By Karen Barnes, VP Insight. Follow me on Twitter @barneshead
There are a variety of sources of behavioral influence that guide action and decision-making. These sources generally fall into three spheres: personal, social and structural. In some of our past Shelton Pulse studies, we’ve spent a great deal of time examining the personal sphere of influence by determining our respondents’ self-concept, worldviews and motivation. In this year’s Green Living Pulse, we’ve turned our attention to the social sphere of influence, or how those around us influence our behavior.
We learned that acting in an unsustainable way isn’t very embarrassing yet, but it will soon reach the tipping point. Thanks to years of growth, messaging and new products, the idea of sustainability has finally permeated the American conscience. Not only are they searching for and buying more green products than ever, but more than half of Americans are beginning to define sustainable behaviors as the socially accepted norm.
Granted, being caught with your thermostat set at 73 degrees isn’t as embarrassing as getting a citation for drunk driving – yet. But if you apply the Tipping Point rule postulated by author Malcolm Gladwell, which says that ideas grow explosively once 20% of the population adopts them, then our data clearly show that acting in ways that aren’t eco-friendly will soon be considered embarrassing for greater numbers of people.
This is important because sustainability will no longer be considered a fringe activity limited to a small group of hard-core activists or early adopters. Any lingering stigma around being green will continue to fade as it becomes more socially acceptable to larger and larger chunks of the mainstream population. Sustainable habits will be spread through social contagion because there are simply more idea carriers now. This trend also signals that sustainability has become a true habit for many consumers – and a critical part of some people’s self-image. It means that some people are holding themselves accountable for their own sustainable actions because failing to act in accordance with their values would violate their self-concept.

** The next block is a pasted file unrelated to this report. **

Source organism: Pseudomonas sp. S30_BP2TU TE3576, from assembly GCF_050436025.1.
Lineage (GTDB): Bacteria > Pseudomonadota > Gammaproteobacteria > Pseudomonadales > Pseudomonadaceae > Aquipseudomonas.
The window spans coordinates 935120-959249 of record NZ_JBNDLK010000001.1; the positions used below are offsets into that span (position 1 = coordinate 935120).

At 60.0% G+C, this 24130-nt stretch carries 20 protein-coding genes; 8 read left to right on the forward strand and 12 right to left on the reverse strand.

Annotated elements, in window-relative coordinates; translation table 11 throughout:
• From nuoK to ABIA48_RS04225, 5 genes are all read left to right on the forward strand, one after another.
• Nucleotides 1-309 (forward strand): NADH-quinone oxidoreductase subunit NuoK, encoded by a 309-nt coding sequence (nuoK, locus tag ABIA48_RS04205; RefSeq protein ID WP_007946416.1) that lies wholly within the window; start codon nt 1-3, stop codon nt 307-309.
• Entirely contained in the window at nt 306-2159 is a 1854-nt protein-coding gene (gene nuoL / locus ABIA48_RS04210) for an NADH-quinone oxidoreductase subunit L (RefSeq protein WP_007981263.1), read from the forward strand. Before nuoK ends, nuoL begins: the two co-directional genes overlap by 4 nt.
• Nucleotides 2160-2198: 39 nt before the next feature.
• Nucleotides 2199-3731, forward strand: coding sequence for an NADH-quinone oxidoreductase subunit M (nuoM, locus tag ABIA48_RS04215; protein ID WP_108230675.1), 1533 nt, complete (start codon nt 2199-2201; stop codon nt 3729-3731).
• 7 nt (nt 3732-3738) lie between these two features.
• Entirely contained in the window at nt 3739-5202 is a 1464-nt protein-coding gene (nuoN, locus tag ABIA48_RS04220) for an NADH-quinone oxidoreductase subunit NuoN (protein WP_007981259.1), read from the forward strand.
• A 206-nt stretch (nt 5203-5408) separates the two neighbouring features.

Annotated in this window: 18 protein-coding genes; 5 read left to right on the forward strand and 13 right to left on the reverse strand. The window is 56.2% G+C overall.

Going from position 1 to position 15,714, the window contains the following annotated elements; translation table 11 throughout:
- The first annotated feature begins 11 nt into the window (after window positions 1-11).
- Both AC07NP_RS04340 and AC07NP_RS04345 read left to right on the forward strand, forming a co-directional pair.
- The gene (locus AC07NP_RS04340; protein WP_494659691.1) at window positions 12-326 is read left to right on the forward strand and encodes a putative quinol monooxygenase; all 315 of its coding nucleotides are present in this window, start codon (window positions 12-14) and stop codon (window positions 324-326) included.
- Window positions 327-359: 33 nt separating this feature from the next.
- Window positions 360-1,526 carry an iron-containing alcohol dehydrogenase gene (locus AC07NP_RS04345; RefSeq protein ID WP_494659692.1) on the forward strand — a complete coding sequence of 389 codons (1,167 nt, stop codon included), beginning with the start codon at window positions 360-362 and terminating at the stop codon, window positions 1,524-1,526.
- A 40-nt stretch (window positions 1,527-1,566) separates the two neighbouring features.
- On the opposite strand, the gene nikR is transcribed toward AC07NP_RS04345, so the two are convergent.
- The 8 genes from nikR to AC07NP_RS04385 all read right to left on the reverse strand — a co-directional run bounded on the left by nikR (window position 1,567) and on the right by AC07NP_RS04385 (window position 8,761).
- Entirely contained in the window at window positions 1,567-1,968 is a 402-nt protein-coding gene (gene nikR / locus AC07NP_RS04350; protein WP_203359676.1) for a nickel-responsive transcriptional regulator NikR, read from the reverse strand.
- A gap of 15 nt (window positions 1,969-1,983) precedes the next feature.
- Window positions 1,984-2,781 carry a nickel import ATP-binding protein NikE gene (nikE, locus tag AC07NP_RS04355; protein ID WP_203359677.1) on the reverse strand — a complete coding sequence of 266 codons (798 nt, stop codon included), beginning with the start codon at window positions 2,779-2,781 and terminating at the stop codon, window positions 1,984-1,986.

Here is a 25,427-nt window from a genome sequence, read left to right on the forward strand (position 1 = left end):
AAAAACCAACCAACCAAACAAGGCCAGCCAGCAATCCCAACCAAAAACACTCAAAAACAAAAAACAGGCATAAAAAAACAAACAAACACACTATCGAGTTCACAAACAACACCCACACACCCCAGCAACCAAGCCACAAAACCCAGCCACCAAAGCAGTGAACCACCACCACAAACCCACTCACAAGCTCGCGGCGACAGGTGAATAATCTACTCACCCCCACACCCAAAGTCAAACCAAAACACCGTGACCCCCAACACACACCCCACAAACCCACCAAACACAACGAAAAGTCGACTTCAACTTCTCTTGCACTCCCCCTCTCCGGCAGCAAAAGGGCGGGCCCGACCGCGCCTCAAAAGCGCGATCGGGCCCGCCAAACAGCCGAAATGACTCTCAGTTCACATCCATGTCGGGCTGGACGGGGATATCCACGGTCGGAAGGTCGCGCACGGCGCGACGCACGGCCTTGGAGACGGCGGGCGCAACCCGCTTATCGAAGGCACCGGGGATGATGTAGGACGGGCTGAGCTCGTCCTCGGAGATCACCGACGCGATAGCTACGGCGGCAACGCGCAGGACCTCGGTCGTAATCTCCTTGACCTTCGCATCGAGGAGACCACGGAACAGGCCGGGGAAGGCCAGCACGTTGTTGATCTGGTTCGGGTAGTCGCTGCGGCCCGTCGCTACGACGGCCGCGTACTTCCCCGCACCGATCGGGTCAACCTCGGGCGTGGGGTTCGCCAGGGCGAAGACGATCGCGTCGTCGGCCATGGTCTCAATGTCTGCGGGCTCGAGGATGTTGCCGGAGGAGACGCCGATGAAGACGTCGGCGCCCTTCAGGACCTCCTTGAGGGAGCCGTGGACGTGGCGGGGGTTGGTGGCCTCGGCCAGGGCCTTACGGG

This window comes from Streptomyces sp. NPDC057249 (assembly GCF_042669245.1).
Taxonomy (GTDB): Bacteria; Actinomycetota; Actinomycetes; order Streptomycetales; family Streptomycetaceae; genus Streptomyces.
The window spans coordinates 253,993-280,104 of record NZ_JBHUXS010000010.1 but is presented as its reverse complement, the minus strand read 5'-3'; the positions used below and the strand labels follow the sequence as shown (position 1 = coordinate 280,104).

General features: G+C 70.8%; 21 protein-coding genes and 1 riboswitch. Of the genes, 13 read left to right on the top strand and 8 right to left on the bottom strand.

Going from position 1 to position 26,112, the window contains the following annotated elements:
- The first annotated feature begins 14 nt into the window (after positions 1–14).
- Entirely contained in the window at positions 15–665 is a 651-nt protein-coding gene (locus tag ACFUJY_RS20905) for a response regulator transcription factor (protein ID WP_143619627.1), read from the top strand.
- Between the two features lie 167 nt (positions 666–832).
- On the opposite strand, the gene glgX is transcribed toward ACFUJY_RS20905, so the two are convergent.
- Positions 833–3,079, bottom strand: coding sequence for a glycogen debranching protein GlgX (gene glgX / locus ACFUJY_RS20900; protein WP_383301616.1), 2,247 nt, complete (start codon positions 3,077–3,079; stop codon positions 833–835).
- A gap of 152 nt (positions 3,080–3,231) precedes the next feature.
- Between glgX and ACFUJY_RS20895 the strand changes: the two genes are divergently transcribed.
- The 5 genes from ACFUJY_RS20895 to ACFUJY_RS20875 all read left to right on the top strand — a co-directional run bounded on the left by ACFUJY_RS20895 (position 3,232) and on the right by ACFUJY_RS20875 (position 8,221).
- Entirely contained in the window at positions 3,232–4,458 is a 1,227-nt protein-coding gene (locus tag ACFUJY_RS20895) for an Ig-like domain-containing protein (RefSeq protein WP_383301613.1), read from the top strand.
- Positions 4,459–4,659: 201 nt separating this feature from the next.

To see what’s next, we look to other large-scale social issues, such as the decades-long anti-smoking campaign. Once considered a mark of “coolness,” smoking has dwindled in popularity: fewer than 20% of American adults are now smokers, down from 37% in 1970. Smoking is generally considered to be socially unacceptable thanks to years of messaging, public bans and social contagion. As more people quit smoking, they also influenced people up to three degrees of separation to quit. Now you see small bands of smokers gathering in distant corners of parking lots, unwelcome in their building, perhaps even in violation of their company’s policy.
Will this be the reality for sustainability one day? If the trend continues, we can certainly see that it’s a distinct possibility. Maybe one day we’ll all be saying, “If you’re not green, you’re not cool.”